2. Sabin Brunet
    August 27th, 2013 at 10:10 | #2

    This is a much more efficient way to use solar energy as it is a concentrator to heat water. A canadian developped product popular in Spain because of the no. of solar hours.
    It is a 15 ft diameter dish producing 10kw/hour of thermal energy and tracks the sun.
    Users in Maine use it and store hot water in underground reservoirs and reduce heating and air conditioning electric bills by 90%. Using batteries and electric voltaic panels is not yet the way to go as compared with this technology.

  3. mark
    August 27th, 2013 at 12:32 | #3

    Solar power needs to go into a Fly wheel like turbine device. The power goes into the flywheel which will generate power for days or weeks. The utilities need to move ahead. They just pay for what you contribute to the wheel. If you don’t like it get your own wheel. I don’t think they exist yet. Just throwing out an Idea. Might be crazy enough to work. You could save money every day on an exercise bike plugged into the grid. The technology is not there yet. However utilities need to evolve to accomidate the situation. My electric car (I don’t really have an electric car) runs off coal. Why not go with power from the wheel. 4 miles wide in the middle of Nevada, They got sun. Might take some coal or gas to keep it up to speed, or a plea to the general public to get on their bikes.

  4. Fred
    August 27th, 2013 at 12:32 | #4

    @eric taylor
    You must be dreaming, or just mindlessly repeating what is not true any more. After Fukushima, Germany along with France, announced to shut down nuclear power. But they quickly found out solar power is nowhere near to replace missing energy from nukes, and is too unreliable, inconsistent. France is already back-tracking on this nonsense, Germany is in political squeeze, which they are having hard time to resolve. Stupid hysterical uninformed public demands shut down of nuclear power, but they don’t explain where the replacement come from. “it’s government’s problem”. Whole Europe is burning MASSIVE amounts of coal again, as NG is too expensive there, and coal is being dumped on Global markets at or below cost.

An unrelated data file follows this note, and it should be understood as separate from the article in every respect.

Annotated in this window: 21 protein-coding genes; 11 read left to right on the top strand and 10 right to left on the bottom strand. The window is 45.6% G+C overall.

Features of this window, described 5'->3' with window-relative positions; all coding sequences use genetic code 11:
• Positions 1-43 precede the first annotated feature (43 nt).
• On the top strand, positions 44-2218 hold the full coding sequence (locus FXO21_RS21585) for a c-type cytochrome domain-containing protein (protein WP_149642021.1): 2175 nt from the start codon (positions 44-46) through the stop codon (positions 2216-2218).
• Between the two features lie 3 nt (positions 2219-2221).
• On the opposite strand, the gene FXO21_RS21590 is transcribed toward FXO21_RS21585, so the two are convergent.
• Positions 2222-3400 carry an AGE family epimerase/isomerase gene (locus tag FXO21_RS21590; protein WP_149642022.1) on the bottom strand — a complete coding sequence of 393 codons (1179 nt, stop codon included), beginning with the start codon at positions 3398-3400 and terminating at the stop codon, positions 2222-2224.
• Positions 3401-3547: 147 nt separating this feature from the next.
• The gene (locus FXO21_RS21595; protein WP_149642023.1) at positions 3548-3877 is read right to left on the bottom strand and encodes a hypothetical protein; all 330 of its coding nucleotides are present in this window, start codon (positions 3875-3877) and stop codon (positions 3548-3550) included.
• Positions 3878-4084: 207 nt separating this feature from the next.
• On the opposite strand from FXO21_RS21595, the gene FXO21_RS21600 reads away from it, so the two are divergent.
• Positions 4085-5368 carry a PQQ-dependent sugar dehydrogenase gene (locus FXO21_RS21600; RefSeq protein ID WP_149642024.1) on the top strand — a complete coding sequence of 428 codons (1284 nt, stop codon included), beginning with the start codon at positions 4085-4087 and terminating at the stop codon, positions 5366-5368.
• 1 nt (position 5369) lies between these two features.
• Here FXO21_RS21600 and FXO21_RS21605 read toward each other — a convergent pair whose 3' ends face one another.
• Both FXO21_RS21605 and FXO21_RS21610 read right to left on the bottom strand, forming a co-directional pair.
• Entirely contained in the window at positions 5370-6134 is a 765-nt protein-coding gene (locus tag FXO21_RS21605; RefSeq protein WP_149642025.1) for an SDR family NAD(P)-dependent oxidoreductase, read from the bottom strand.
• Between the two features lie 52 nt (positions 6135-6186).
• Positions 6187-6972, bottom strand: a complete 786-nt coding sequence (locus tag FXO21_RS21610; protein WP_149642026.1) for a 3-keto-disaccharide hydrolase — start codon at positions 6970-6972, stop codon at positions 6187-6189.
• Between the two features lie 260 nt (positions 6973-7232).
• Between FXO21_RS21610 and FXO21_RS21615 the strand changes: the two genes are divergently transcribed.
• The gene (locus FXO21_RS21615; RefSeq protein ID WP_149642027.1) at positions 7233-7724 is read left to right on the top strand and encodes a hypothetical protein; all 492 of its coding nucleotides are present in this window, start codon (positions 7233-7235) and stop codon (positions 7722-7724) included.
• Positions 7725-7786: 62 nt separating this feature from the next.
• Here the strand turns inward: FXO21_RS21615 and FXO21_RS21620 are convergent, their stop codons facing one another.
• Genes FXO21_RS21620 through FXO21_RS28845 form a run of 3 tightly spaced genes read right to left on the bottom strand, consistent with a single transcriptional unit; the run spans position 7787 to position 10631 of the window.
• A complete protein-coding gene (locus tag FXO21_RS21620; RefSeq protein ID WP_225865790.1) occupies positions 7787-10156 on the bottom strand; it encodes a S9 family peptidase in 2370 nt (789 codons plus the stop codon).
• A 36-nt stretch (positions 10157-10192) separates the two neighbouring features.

So much for your “green” dreams. Time to wake up.

  5. Fred
    August 27th, 2013 at 12:40 | #5

    @Sabin Brunet
    I was just going to say that.
    Also, a Canadian university developed a storage system based on calcium chloride, a dessicant. The professor installed it his home, cheap. It’s not cheap any more, calcium chloride price has gone up dramatically, but so has other fuel.
    It works by drying c. chloride by summer heat, and in winter you add water to storage, which releases the heat.

  6. CP
    August 27th, 2013 at 13:37 | #6

    It all comes back to the markets setting the rates. Not the utilities or the government subsidies of renewables. Keynesianism at it’s best.

  7. Horace Heffner
    August 27th, 2013 at 16:42 | #7

    Low cost energy dense battery technology is likely only about 2 years away from commercialization. One example is the NanoCap technology patented by Dais Analytic Corporation.

  8. Tim
    August 27th, 2013 at 17:13 | #8

    Sorry Mark, Propetual Motion might be able, with Electro Magnets located exactly around your flywheel, to work but it hasn’t been perfected yet, to my knowledge.
    Great idea, why don’t you get it going!

  9. Malcolm
    August 27th, 2013 at 23:18 | #9

    I do not know of any business that can sustain itself when there is a subsidized campaign to stop people using its product. Whether it is paying people to install low power light bulbs or installing their own production facilities (solar panels, wind generators etc) the net result is lower demand. Lower demand – by the well established rules of mass production – means higher unit costs. Higher Unit costs mean solar and wind etc become more competitive and so the saga continues.

    Such a policy only has one outcome. The power producers as well as the utilities will go broke. There will be no money to invest in the grid and we will be dependent upon our own resources to produce electric power. The grid will cease to exist.